In one of our initial posts about the Japan massive earthquake and the nuclear crisis in Fukushima nuclear plant we showed to which extent media from different countries used Chernobyl nuclear disaster as reference included in news about the initial stages of Fukushima nuclear crisis. It was posted by March 16, just three days after the explosion in the nuclear facility. The severity of the accident was established as Level 4 by NISA and IAEA. But French nuclear watchdog considered it already as a Level 6 accident. Chernobyl was catalogued as a major accident, Level 7. In that moment, Chernobyl appeared in some 15-20% of all news in Europe (with a maximum of 29% in France). US media converage reached 25% of all news about Fukushima. In Asian countries, average relationship with Chernobyl was higher, between 20 and 34% of all news about Fukushima.
Today, April 12, almost a month later, NISA has raised its evaluation of Fukushima nuclear problems from Level 5 to Level 7. This is the maximum level, the same as Chernobyl. This upgrade of the assessment of the severity of the accident will probably have an incidence of Fukushima storyline media coverage from now on, that we will continue to monitor and analyze. This new evaluation will also have an impact on the ongoing nuclear debate in many countries in the world.
We show in this post the time evolution of the references to Chernobyl disaster when covering the Fukushima nuclear crisis. We compare it to the the references given to Three Mile Island. In this nuclear plant, a nuclear accident in February 28, 1979 provoked a reactor partial meltdown. This accident was catalogued as a Level 5 in INES scale, which was till today the equivalent to Fukushima accident.
Our results show that from the very beginning Chernobyl accident was the main reference used by the media. It took an initial media impact value of some 8 points, againts a value of 3.5 points for Three Mile Island references. Media impact value refers to the relative weight of mentions to Chernobyl and Three Mile Island inside the general news storyline about Fukushima. So, a decreasing path reveals that media tend to use in a relative lower extent Chernobyl as element of news about Fukushima. We observe a sustained decreasing path till the end of March, when Chernobyl presence reaches a minimum of some 5.5 points. We observe a new upward trend since one week. Before today announcement, Chernobyl media impact value was 6.5 points. Right now it in the neraby of 8 points of media impact., becoming a new maximum in the series. Expect logically further increases in at least in the next few days.
Concerning Three Mile Island time evolution, we observe an upward trend since March 18. In that day the Japanese agency upgraded the severity of the accident from level 4 to level 5, makint it equivalent to Three Mile Island. media impact value soared in two days from 3.0 to 4.2. After this peak, a decreasing trend emerges, dropping to a minimum of 2.3 points. Right now it moves in the 3.0 area.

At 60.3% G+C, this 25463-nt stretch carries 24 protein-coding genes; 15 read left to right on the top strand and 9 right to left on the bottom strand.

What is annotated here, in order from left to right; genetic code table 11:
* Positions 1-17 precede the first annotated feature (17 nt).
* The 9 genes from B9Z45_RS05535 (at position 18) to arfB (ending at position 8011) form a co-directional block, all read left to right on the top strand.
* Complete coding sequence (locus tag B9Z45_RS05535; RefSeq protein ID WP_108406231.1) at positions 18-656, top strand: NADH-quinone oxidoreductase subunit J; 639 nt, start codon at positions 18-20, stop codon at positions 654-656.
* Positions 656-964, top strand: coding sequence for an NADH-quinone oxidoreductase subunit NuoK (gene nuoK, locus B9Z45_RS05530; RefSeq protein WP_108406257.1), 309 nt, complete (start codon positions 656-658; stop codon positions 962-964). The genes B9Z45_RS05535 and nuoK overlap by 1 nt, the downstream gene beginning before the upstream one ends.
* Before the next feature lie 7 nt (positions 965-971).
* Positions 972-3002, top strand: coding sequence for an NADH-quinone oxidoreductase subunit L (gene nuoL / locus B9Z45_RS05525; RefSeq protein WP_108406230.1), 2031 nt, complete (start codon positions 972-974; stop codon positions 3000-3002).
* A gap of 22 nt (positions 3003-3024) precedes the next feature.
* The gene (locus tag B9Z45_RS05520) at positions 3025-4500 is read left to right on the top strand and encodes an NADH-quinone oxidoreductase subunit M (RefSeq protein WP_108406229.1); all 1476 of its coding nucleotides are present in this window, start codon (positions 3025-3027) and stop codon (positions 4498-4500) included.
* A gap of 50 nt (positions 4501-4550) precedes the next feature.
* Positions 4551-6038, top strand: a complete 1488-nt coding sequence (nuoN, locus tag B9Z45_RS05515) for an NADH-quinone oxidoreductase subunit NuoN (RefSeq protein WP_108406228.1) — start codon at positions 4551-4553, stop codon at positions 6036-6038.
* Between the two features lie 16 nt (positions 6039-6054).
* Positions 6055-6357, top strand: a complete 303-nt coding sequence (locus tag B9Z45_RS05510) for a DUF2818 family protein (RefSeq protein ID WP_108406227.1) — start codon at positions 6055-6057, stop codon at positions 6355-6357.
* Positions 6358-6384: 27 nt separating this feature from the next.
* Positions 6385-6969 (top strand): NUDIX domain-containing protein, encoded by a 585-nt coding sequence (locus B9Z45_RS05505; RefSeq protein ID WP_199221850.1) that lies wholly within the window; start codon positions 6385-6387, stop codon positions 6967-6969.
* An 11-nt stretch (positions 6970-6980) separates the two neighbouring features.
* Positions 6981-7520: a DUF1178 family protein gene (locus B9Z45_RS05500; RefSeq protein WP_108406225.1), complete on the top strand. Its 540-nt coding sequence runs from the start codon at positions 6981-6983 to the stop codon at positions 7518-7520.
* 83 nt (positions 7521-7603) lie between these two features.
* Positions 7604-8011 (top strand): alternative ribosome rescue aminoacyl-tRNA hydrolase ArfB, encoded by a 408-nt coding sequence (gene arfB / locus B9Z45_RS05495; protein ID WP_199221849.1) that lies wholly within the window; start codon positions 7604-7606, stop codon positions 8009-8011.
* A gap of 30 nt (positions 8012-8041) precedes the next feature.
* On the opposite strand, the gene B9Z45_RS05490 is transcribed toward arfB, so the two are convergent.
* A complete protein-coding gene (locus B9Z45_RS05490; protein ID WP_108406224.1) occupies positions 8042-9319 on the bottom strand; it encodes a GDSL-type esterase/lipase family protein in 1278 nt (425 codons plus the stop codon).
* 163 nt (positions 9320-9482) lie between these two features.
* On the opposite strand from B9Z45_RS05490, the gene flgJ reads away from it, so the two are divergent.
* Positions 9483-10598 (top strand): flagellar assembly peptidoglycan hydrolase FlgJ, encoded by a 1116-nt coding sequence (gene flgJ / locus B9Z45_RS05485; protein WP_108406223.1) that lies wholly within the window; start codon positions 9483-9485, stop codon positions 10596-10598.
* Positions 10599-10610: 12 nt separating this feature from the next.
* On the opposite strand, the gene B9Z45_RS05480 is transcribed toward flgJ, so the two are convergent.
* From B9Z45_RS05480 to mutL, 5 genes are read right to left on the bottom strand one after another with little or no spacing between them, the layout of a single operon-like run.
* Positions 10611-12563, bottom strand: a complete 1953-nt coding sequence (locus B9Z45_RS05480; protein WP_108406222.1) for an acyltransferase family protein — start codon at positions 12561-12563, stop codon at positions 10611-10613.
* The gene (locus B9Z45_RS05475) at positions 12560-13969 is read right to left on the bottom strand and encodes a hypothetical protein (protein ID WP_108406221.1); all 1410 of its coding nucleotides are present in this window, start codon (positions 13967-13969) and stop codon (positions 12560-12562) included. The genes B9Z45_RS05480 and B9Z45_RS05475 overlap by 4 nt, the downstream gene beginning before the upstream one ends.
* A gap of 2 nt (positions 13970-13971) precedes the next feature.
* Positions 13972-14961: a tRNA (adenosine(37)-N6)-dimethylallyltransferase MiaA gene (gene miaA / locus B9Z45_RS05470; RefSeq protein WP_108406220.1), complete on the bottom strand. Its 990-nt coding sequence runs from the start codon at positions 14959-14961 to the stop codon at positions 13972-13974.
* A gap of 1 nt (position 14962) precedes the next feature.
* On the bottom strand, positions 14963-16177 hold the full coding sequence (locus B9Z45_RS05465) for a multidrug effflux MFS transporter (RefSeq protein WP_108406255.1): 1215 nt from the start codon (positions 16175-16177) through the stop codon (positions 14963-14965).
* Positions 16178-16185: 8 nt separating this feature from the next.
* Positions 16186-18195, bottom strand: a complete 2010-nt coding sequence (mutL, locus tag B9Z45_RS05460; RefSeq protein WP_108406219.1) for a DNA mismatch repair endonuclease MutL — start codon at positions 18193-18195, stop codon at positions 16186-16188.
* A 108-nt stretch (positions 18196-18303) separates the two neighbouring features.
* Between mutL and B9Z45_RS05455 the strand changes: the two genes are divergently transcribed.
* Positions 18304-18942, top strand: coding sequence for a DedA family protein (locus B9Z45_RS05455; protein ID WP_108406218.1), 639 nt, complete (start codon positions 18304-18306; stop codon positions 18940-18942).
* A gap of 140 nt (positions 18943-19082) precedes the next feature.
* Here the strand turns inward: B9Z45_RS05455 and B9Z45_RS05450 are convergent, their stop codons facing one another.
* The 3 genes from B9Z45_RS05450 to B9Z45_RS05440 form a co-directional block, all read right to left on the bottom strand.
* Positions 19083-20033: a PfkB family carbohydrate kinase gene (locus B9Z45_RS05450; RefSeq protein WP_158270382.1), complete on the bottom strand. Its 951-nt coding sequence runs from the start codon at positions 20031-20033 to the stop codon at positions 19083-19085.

In the following figure we show how media has evolved in using these two past nuclear accidents as references. An upward trend indicates that media use more Chernobyl references than Three Mile Island. In the afthermath of the explosions, and specially when the third blast was suffered by the nuclear facility, fears and references to Chernobyl increased. Paradoxically, when the increase of the nuclear problems was aknowledged, Chernobyl power decreased, as Three Mile Island was the past nuclear accident similar to actual. A sharp increase of the relative presence of Chernobyl news appear at the beginning of May. Evidently, we expect to observe in the coming days a sharp increase of this ratio.
In the following graph we show how we monitor a similar information. In this case we show the evolution of the direct references of the INES values concerning the evaluation of Fukushima nuclear accident. We show here the weight of references of top INES levels since the beginning of the problems. Initial media references were marginal. They multiplied when NISA decided to raise the nuclear problem from Level 4 to Level 5. Media refer logically to both switching measures. By comparison, there is almost no references to an upgrade of the severity of the nuclear problem to Level 6 or 7. References to INES scale tend to lose weight till 22-23 March. We observe a dramatic drop at the beginning of April. This is due to the fact that we show three weeks moving-average values. The collapse shows thta reference to INES scale were concentrated around the day when the upgrade was made (March 18), and thereafter references are just marginal.
Of course, today we experience a new era concerning these series, as references to Level 7 explode, counting just with news few hours after the announcement. This initial reaction suggest that media presence of Level 7 news will be much higher than previous references to Level 5 references in the news.